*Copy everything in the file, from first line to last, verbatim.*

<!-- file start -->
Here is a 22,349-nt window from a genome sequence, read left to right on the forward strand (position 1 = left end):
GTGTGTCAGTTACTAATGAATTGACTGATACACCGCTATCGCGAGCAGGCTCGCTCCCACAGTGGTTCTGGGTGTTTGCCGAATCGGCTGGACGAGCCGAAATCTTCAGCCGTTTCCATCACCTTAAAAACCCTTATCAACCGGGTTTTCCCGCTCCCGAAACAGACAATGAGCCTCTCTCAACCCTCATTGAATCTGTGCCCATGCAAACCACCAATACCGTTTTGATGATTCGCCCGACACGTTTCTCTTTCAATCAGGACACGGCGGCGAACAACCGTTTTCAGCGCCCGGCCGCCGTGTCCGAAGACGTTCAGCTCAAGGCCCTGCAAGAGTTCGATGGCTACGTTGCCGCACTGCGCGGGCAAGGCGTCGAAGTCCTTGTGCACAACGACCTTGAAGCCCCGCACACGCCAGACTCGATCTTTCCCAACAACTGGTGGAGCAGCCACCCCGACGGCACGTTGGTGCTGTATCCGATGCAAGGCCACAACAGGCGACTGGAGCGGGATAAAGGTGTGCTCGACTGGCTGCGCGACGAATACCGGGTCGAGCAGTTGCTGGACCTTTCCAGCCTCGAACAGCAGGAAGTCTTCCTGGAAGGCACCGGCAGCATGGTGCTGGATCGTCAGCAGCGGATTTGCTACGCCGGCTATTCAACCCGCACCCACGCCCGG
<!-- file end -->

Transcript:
Here is a 22,349-nt window from a genome sequence, read left to right on the forward strand (position 1 = left end):
GTGTGTCAGTTACTAATGAATTGACTGATACACCGCTATCGCGAGCAGGCTCGCTCCCACAGTGGTTCTGGGTGTTTGCCGAATCGGCTGGACGAGCCGAAATCTTCAGCCGTTTCCATCACCTTAAAAACCCTTATCAACCGGGTTTTCCCGCTCCCGAAACAGACAATGAGCCTCTCTCAACCCTCATTGAATCTGTGCCCATGCAAACCACCAATACCGTTTTGATGATTCGCCCGACACGTTTCTCTTTCAATCAGGACACGGCGGCGAACAACCGTTTTCAGCGCCCGGCCGCCGTGTCCGAAGACGTTCAGCTCAAGGCCCTGCAAGAGTTCGATGGCTACGTTGCCGCACTGCGCGGGCAAGGCGTCGAAGTCCTTGTGCACAACGACCTTGAAGCCCCGCACACGCCAGACTCGATCTTTCCCAACAACTGGTGGAGCAGCCACCCCGACGGCACGTTGGTGCTGTATCCGATGCAAGGCCACAACAGGCGACTGGAGCGGGATAAAGGTGTGCTCGACTGGCTGCGCGACGAATACCGGGTCGAGCAGTTGCTGGACCTTTCCAGCCTCGAACAGCAGGAAGTCTTCCTGGAAGGCACCGGCAGCATGGTGCTGGATCGTCAGCAGCGGATTTGCTACGCCGGCTATTCAACCCGCACCCACGCCCGG